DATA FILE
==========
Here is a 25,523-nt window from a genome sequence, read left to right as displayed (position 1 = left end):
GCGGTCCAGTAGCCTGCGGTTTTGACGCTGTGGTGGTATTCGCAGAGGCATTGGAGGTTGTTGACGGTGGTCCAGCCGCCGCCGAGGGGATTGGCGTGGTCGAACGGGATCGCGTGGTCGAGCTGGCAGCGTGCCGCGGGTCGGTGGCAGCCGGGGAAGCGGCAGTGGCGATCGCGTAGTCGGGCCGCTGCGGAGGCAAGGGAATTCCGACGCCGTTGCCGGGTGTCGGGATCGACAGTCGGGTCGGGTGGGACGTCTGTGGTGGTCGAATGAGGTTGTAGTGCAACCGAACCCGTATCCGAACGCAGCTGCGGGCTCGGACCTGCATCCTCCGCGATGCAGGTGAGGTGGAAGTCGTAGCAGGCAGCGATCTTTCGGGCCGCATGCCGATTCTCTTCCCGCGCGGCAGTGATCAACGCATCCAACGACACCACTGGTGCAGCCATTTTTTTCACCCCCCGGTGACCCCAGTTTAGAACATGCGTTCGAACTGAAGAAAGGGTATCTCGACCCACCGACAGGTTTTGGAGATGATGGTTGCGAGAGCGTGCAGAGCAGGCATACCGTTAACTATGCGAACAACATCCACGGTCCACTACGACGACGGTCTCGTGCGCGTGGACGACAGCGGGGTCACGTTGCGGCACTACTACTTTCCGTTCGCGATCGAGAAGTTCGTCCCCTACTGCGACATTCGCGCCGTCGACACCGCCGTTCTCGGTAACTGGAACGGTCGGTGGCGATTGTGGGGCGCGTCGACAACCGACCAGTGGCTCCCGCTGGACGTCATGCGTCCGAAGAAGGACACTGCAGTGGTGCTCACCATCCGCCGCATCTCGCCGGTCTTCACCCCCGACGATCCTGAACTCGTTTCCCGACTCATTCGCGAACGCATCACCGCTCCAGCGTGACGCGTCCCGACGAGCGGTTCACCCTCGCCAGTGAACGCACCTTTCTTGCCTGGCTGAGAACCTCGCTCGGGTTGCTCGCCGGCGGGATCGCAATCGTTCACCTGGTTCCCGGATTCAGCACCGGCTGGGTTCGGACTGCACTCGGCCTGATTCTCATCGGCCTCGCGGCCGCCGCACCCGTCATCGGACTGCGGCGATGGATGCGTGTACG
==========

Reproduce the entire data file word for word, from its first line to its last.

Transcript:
Here is a 25,523-nt window from a genome sequence, read left to right as displayed (position 1 = left end):
GCGGTCCAGTAGCCTGCGGTTTTGACGCTGTGGTGGTATTCGCAGAGGCATTGGAGGTTGTTGACGGTGGTCCAGCCGCCGCCGAGGGGATTGGCGTGGTCGAACGGGATCGCGTGGTCGAGCTGGCAGCGTGCCGCGGGTCGGTGGCAGCCGGGGAAGCGGCAGTGGCGATCGCGTAGTCGGGCCGCTGCGGAGGCAAGGGAATTCCGACGCCGTTGCCGGGTGTCGGGATCGACAGTCGGGTCGGGTGGGACGTCTGTGGTGGTCGAATGAGGTTGTAGTGCAACCGAACCCGTATCCGAACGCAGCTGCGGGCTCGGACCTGCATCCTCCGCGATGCAGGTGAGGTGGAAGTCGTAGCAGGCAGCGATCTTTCGGGCCGCATGCCGATTCTCTTCCCGCGCGGCAGTGATCAACGCATCCAACGACACCACTGGTGCAGCCATTTTTTTCACCCCCCGGTGACCCCAGTTTAGAACATGCGTTCGAACTGAAGAAAGGGTATCTCGACCCACCGACAGGTTTTGGAGATGATGGTTGCGAGAGCGTGCAGAGCAGGCATACCGTTAACTATGCGAACAACATCCACGGTCCACTACGACGACGGTCTCGTGCGCGTGGACGACAGCGGGGTCACGTTGCGGCACTACTACTTTCCGTTCGCGATCGAGAAGTTCGTCCCCTACTGCGACATTCGCGCCGTCGACACCGCCGTTCTCGGTAACTGGAACGGTCGGTGGCGATTGTGGGGCGCGTCGACAACCGACCAGTGGCTCCCGCTGGACGTCATGCGTCCGAAGAAGGACACTGCAGTGGTGCTCACCATCCGCCGCATCTCGCCGGTCTTCACCCCCGACGATCCTGAACTCGTTTCCCGACTCATTCGCGAACGCATCACCGCTCCAGCGTGACGCGTCCCGACGAGCGGTTCACCCTCGCCAGTGAACGCACCTTTCTTGCCTGGCTGAGAACCTCGCTCGGGTTGCTCGCCGGCGGGATCGCAATCGTTCACCTGGTTCCCGGATTCAGCACCGGCTGGGTTCGGACTGCACTCGGCCTGATTCTCATCGGCCTCGCGGCCGCCGCACCCGTCATCGGACTGCGGCGATGGATGCGTGTACG